Gland sealing is the standard form of sealing adopted for many slurry pump applications due to it's relative robustness, gradual failure mode and ease of maintenance.


A gland seal is comprised of a chamber (Stuffing Box) which houses stationary sealing components such as Lantern Rings, Neck Rings and Gland Packing. The chamber allows for flushing water to be feed into the sealing area through a feed hole. Passing through the centre of the chamber is a shaft which may have a sacrificial wear sleeve which rotates against the stationary packing in the sealing chamber or stuffing box. Pressure is applied between the packing and shaft sleeve through a gland follower which when tightened compresses the packing, this forms a sealing line between the sleeve and the packing, between the pressure in the pump and atmosphere outside the pump.

Naturally this friction creates heat for which the the purpose of flushing water is to do what it says, flush and cool the sealing line between the stationary and rotating parts. Within a slurry pump which can pump not only solids laden product but also acidic or alkaline solutions allowances need to be made to reduce not only the effects of friction between the sleeve and packing but also corrosion and erosion.




There are 3 main forms of attack on gland seals in slurry pumps that lead to sealing failure. These can be either individual or combined effects.

1. Corrosion - Generally caused by a hyper saline or chemical environment with incorrect materials selection. Apart from direct chemical or oxidisation effects on materials crystallization around sealing surfaces can compound failure through parts erosion.

2. Erosion / Wear - Normally caused due to contamination of the sealing chamber by slurry being pumped through inadequate flow and pressure of sealing water, can also be caused through fluid crystallization or through excessive force applied between sealing surfaces through over tightening of the gland follower.

3. Friction - Normally caused through over zealous gland adjustment to achieve near zero leakage. However this then causes a breakdown of the flushing water function in cooling of the gland. All gland sealed pumps are designed to leak and should be allowed a slow trickle or fast drip of flushing water from them to facilitate cooling and flushing or the sealing line.

The failure cycle of a gland seal is generally progressive due to the robustness of the design which has inherent redundancy, gland seal failure it is rarely instantaneous. Energy is the underlying form of failure, physics tells us that energy follows the path of least resistance. Within a gland that is stressed due to any combination of the above conditions energy is being transferred and dissipated across the sealing components, this energy can be in the form of chemical, potential, kinetic etc. associated with either the fluids or solids in the chamber. So naturally the fluids / solids will seek to release or transfer their energy to the weakest component in the chamber being the packing. This is exactly what a gland seal is designed to do, the packing is the main sacrificial element in the chamber and as such is changed out more often than the other components.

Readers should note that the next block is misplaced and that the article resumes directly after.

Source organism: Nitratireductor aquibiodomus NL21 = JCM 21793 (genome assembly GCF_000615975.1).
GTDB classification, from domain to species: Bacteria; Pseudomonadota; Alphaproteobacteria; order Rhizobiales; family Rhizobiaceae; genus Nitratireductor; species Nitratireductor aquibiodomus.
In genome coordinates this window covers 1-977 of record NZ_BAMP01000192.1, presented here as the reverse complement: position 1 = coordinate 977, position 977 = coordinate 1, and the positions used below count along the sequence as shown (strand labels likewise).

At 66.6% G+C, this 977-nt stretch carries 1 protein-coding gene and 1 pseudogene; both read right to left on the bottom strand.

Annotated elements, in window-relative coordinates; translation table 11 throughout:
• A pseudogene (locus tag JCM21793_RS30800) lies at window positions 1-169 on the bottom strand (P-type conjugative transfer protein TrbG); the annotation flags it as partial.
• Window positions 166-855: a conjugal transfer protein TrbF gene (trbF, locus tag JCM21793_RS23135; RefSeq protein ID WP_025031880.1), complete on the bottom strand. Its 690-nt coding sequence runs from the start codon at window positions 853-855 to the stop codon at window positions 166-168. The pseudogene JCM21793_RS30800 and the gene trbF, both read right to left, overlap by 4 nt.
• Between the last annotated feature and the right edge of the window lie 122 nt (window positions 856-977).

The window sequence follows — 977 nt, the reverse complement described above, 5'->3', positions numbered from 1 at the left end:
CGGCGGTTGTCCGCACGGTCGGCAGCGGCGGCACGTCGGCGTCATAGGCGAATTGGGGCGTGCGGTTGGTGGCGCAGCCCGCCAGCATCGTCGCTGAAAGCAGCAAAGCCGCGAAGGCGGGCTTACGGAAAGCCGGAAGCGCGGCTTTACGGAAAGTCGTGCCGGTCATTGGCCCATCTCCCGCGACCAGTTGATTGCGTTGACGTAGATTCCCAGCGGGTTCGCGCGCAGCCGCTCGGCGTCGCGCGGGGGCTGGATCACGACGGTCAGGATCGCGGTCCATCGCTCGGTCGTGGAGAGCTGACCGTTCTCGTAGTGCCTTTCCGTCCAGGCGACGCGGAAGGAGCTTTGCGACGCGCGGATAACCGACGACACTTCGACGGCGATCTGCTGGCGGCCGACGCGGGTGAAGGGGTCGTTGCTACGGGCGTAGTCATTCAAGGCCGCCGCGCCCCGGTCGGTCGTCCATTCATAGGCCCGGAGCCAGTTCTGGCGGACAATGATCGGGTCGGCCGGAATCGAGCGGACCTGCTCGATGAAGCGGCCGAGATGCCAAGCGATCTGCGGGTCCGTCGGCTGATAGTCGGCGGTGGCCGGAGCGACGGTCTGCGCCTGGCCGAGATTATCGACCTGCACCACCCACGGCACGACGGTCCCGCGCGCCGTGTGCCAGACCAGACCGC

However over time gland packing has been enhanced to the point that special material such as Kevlar, Carbon Fibres and Teflon have been incorporated into it's design, this has resulted in packing being much more stable and able to resist wear or to dissipate the energy into other areas of the sealing chamber, namely the secondary sacrificial element being the shaft sleeve.

Shaft sleeves along with lantern and neck rings are probably the second most changed out components of a gland sealing system. historically sleeves have been made out of alloys that are harder wearing than the gland packing so that they last longer. But as packing has evolved in strength and design with resultant longer lifespan sleeves have either been changed with packing cycles or enhanced through new materials, coating systems or a combination of both. Enhanced sleeves which offer hard coatings for wear resistance can then outlast new generation packing and offer enhanced service life across the sealing line. However many coating systems have their own inherent design flaws and weaknesses which if not supported by sufficient feed of flushing and cooling water can lead to accelerated failure of the gland seal.    

For more information on failure of coated sleeves please refer to our CIS Sleeve page.


Measures to reduce the effects of gland seal failure modes include.

1. Sealing Configuration - Ensuring that you have selected the right sealing configuration for duty and process conditions. On this point there are many aftermarket products available that offer enhancements to pump sealing over original design, each offering needs to be assessed on it's claims and merits taking into account not only the pump duty but process conditions.

2. Flushing Water - Ensuring that the gland has the correct arrangement of parts with sufficient clean flushing water at the right pressure and flow. Over 90% of sealing problems can be traced back to insufficient feed of clean flushing water at the correct pressure, with correct gland adjustment.

3. Materials Selection - Selection of the right materials to suit the duty conditions of the pump and the availability of flushing water.

Stuffing Box - In chemical duties an inert material needs to be used however most chemically inert materials are not hard wearing so a compromise material may need to be selected that gives a balance of wear life and chemical resistance. For wearing duties harder materials can be used but you will need to be mindful that the harder the material then generally the lower it's mechanical strength and subsequent pressure capacity. For Chemical and hard wearing applications you need a material that is wear and chemically resistant. For this environment Slurrytech have developed the SB-WRC (Stuffing Box - Wear Resistant Carbide face), this seal is constructed from a chemically resistant alloy Stuffing Box with a hard wear face coating of WRC (Wear Resistant Compound) exposed to the slurry side of the chamber.